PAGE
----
This is a deep-dive investigation. It’s a profile of a dead man. It’s a highly technical chronicling of the development of an obscure but important piece of software. It’s a primer on the practice and tradition of the Jewish faith.
It’s fascinating and frustrating, celebratory and melancholy, with a brilliant and haunting kicker. Just outstanding journalism from S.I. Rosenbaum.
I was more-or-less entirely opposed to legalized sports betting before I got recruited onto Team OddsShark: a coterie of national NFL writers staked by into the Westgate Supercontest (a.k.a., the Super Bowl of NFL handicapping).
But I was already aware of point spreads’ use as predictive analytical tools, and predictive analytical tools’ usefulness vis-a-vis point spreads. By seeing the intersection of analytics and wagering up close, my attitudes towards well-informed wagering began to change (and hey, finishing in the money in 2017 didn’t hurt).
But Luszczyszyn is as well-informed a sports bettor as there is, with a predictive model “proven to be profitable over a very large sample. Even so, the hard reality of betting all the time is that you will go through stretches where you’re losing most of the time:
dom at the athletic
a little thread on what betting on hockey is really like as the gambling industry continues to push itself every second of every day onto unsuspecting people who may not know better
starting with an annotated chart
No matter how sharp, no matter how disciplined, no matter how well-prepared, losing money like that isn’t just money lost, it’s a crippling blow to the ego.
In the thread, Luszczyszyn gets very transparent and very real about what a vicious cold streak means when you’re a bettor, an analyst, and a betting analyst all at the same time. A new generation of sports-media creators are positioning themselves in this money-flush sector of the industry, and Luszczyszyn–like me–is very worried about the medium- and long-term impacts to them and their audiences.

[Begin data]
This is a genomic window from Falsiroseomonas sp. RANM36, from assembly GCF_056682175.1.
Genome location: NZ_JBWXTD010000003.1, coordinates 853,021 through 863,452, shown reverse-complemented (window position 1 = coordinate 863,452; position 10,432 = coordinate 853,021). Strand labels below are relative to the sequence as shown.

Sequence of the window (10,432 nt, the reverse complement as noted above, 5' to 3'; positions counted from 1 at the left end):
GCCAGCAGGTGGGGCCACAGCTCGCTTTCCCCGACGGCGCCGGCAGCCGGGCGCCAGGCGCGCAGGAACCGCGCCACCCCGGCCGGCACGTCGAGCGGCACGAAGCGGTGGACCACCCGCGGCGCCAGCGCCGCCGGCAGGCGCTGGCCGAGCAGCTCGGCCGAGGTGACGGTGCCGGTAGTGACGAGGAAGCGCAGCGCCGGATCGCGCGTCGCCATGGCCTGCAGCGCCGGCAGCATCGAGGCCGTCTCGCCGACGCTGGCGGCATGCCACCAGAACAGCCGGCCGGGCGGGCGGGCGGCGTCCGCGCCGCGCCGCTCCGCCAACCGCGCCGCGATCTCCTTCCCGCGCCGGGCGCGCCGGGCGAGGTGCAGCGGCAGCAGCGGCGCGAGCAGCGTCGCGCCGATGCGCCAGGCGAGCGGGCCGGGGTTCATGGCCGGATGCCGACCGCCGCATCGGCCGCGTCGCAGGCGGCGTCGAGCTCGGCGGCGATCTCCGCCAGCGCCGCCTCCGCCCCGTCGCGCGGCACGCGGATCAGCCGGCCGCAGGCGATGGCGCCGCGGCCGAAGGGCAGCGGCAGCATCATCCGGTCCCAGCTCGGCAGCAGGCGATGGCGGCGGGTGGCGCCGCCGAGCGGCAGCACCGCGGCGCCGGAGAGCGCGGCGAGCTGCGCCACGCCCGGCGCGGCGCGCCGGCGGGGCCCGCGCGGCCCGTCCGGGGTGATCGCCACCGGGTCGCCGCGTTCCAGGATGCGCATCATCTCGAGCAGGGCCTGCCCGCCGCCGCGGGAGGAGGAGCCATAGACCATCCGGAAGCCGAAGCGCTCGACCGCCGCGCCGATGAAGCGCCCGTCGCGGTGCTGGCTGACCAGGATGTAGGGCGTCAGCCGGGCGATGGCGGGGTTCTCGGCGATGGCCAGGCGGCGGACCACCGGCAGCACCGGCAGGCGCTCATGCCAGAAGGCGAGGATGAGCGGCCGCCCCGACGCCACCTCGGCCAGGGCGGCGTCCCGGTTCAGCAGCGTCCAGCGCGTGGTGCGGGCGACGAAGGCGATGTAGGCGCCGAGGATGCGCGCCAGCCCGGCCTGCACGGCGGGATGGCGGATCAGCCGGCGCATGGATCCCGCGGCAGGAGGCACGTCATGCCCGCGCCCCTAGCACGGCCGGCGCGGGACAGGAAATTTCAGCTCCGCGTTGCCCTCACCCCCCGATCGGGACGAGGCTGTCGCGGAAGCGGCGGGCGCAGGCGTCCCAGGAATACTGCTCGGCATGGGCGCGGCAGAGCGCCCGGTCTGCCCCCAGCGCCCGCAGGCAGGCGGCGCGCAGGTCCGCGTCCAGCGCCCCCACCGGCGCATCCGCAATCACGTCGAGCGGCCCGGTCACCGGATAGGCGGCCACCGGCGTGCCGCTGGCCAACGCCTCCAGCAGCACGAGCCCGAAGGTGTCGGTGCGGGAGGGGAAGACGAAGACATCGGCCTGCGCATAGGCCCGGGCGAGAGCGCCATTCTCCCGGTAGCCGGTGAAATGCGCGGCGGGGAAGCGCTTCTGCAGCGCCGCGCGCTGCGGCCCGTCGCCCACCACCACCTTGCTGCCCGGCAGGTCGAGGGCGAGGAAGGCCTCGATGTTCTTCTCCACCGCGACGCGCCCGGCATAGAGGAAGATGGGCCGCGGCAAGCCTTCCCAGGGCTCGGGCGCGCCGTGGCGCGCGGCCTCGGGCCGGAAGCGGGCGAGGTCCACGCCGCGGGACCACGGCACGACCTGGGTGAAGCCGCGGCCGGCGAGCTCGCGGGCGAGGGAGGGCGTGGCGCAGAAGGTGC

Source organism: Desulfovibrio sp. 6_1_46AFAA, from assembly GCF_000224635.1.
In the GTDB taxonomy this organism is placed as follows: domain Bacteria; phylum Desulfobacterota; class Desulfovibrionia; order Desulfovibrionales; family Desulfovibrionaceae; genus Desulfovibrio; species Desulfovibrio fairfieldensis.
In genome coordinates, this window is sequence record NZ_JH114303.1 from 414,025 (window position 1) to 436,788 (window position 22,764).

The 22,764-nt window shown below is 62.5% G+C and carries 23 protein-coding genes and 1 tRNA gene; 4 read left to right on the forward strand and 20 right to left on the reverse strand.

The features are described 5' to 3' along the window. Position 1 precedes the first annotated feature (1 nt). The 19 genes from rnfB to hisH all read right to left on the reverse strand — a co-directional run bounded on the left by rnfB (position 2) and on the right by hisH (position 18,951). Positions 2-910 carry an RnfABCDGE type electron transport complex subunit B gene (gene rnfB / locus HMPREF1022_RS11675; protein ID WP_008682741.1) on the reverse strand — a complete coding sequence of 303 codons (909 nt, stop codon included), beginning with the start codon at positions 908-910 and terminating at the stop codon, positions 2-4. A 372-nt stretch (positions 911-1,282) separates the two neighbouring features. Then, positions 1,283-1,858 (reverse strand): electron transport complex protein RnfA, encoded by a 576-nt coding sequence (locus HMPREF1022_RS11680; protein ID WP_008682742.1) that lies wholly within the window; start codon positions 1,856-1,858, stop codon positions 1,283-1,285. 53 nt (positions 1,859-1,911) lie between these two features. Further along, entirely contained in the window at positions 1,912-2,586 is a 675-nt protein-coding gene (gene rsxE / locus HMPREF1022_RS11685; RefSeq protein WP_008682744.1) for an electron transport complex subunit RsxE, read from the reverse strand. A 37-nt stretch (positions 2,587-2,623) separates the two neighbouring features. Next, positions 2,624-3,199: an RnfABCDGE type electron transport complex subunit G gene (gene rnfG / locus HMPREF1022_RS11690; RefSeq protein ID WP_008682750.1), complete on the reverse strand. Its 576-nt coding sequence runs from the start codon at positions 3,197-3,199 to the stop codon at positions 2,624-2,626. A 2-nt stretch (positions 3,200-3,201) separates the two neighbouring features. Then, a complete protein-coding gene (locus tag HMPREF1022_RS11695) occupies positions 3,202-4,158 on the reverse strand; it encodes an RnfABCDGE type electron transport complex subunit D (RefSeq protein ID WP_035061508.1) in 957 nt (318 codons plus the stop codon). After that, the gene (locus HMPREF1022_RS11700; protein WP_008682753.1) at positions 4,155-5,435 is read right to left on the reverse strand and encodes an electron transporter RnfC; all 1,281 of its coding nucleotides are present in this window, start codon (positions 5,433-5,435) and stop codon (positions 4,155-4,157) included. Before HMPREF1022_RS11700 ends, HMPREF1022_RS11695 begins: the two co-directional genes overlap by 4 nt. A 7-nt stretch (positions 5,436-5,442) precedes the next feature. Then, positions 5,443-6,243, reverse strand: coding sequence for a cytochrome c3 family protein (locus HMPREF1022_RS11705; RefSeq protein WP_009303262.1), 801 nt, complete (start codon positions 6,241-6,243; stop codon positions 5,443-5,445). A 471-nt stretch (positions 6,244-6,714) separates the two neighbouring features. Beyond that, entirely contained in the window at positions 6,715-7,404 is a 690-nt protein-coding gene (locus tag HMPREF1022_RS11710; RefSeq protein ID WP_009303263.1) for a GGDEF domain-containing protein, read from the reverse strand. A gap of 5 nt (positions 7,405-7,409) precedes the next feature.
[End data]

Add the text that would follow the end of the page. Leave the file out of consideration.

Fed up with the bizarre, often incestuous relationship pairings she frequently finds when browsing for JoJo’s Bizarre Adventure fanfiction, my daughter October Gale whomped up this JoJo Ship Generator.
Though it’ll still spit out some narratively wild combinations, at least JoJo fic authors might stop hooking characters up with their half-grandchildren or whatever.
NORCO is “a Southern Gothic point & click narrative adventure that immerses the player in the sinking suburbs and verdant industrial swamps of a distorted South Louisiana,” as described on NORCO’s Steam page. It’s drawing raves from everyone who likes thoughtful video games.
Yuts, it seems, is a multimodal geek who became a software developer on the side–and found a way to express truths about people living life between disasters in beautiful, resonant ways.
Renata Price, who I’ve somewhat recently featured in this section but just did too darn good a job with this interview to exclude, is the newest member of the team behind VICE’s Waypoint Radio podcast (a longtime favorite).
I am a guy who thinks of himself as pretty smart, pretty creative, and pretty thoughtful about methods, modes, and themes of creation. But sometimes I hear two people smarter than I am passionately discussing a work they deeply understand and I’m just, like, wow.
In one sense, you had to be there.
Nearly a decade before “The Last Dance,” Michael Jordan crying at his Basketball Hall of Fame induction speech was a shockingly real moment of human vulnerability from a guy who’d always seemed superhuman, invulnerable, unreal.
And then one still photo of that moment became was the visual language of the entire Internet:
But in another sense, you DON’T have to have been there, because Fleming will walk you through the whole hilarious history of it.
I DID make progress on my 1.5 draft of CODEX 17. You’ll have to trust me.
Did you enjoy this issue?
Ty Schalter

The latest thoughts, hottest takes, and coolest work of Ty Schalter, a professional writer & talker (@FiveThirtyEight, @ThreeOutPod). Lots of sports, geeky stuff, social commentary and more.